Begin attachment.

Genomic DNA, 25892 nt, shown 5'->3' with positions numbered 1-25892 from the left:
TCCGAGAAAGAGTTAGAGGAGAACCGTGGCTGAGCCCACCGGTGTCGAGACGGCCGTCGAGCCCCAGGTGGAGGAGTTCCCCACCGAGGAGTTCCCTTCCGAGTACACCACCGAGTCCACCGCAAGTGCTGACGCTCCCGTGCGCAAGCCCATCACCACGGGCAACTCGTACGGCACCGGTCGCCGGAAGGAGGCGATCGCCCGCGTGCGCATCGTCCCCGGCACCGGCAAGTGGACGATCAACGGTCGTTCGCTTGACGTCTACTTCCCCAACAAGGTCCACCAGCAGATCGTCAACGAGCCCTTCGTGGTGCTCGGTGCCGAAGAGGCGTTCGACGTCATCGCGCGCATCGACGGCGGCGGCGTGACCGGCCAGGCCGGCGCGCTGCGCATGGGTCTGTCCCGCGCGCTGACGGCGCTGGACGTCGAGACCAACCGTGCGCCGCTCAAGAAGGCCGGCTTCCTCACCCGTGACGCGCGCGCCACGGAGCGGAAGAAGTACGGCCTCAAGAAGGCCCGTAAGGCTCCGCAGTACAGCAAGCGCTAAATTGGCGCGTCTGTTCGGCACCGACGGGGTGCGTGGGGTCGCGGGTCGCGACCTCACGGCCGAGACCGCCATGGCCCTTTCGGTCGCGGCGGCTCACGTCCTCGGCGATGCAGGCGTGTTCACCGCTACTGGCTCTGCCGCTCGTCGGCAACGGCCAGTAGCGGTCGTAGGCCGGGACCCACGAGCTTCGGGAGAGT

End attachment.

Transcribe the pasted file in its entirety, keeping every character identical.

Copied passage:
Genomic DNA, 25892 nt, shown 5'->3' with positions numbered 1-25892 from the left:
TCCGAGAAAGAGTTAGAGGAGAACCGTGGCTGAGCCCACCGGTGTCGAGACGGCCGTCGAGCCCCAGGTGGAGGAGTTCCCCACCGAGGAGTTCCCTTCCGAGTACACCACCGAGTCCACCGCAAGTGCTGACGCTCCCGTGCGCAAGCCCATCACCACGGGCAACTCGTACGGCACCGGTCGCCGGAAGGAGGCGATCGCCCGCGTGCGCATCGTCCCCGGCACCGGCAAGTGGACGATCAACGGTCGTTCGCTTGACGTCTACTTCCCCAACAAGGTCCACCAGCAGATCGTCAACGAGCCCTTCGTGGTGCTCGGTGCCGAAGAGGCGTTCGACGTCATCGCGCGCATCGACGGCGGCGGCGTGACCGGCCAGGCCGGCGCGCTGCGCATGGGTCTGTCCCGCGCGCTGACGGCGCTGGACGTCGAGACCAACCGTGCGCCGCTCAAGAAGGCCGGCTTCCTCACCCGTGACGCGCGCGCCACGGAGCGGAAGAAGTACGGCCTCAAGAAGGCCCGTAAGGCTCCGCAGTACAGCAAGCGCTAAATTGGCGCGTCTGTTCGGCACCGACGGGGTGCGTGGGGTCGCGGGTCGCGACCTCACGGCCGAGACCGCCATGGCCCTTTCGGTCGCGGCGGCTCACGTCCTCGGCGATGCAGGCGTGTTCACCGCTACTGGCTCTGCCGCTCGTCGGCAACGGCCAGTAGCGGTCGTAGGCCGGGACCCACGAGCTTCGGGAGAGT